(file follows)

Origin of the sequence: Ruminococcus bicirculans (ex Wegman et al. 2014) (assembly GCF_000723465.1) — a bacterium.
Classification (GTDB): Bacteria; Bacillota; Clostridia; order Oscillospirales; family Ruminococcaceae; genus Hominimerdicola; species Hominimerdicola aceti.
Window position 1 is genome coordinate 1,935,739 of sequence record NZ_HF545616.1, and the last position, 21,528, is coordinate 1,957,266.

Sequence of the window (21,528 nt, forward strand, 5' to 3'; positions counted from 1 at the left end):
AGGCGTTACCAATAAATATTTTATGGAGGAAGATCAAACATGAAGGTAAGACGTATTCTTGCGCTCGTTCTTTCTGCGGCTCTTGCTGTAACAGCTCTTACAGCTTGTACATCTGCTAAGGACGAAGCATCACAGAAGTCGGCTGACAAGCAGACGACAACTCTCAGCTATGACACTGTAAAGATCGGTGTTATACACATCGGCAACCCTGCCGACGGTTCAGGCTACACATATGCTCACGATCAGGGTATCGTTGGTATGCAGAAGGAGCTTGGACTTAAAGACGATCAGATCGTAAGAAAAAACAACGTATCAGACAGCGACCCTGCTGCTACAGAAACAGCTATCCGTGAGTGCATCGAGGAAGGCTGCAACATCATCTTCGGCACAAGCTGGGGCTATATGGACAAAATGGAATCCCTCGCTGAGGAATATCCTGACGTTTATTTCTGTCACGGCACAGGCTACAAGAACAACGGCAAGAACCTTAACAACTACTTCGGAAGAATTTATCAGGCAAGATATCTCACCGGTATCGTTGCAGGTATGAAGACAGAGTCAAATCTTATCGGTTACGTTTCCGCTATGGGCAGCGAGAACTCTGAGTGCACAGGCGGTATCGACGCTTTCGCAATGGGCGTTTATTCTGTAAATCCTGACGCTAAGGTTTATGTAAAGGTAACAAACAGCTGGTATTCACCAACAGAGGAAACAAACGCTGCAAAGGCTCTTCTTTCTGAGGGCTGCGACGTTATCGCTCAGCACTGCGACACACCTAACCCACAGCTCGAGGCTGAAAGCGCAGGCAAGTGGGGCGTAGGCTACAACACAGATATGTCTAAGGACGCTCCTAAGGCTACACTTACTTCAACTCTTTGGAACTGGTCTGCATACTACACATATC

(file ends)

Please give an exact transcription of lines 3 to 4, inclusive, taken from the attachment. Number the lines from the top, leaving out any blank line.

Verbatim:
Window position 1 is genome coordinate 1,935,739 of sequence record NZ_HF545616.1, and the last position, 21,528, is coordinate 1,957,266.

Sequence of the window (21,528 nt, forward strand, 5' to 3'; positions counted from 1 at the left end):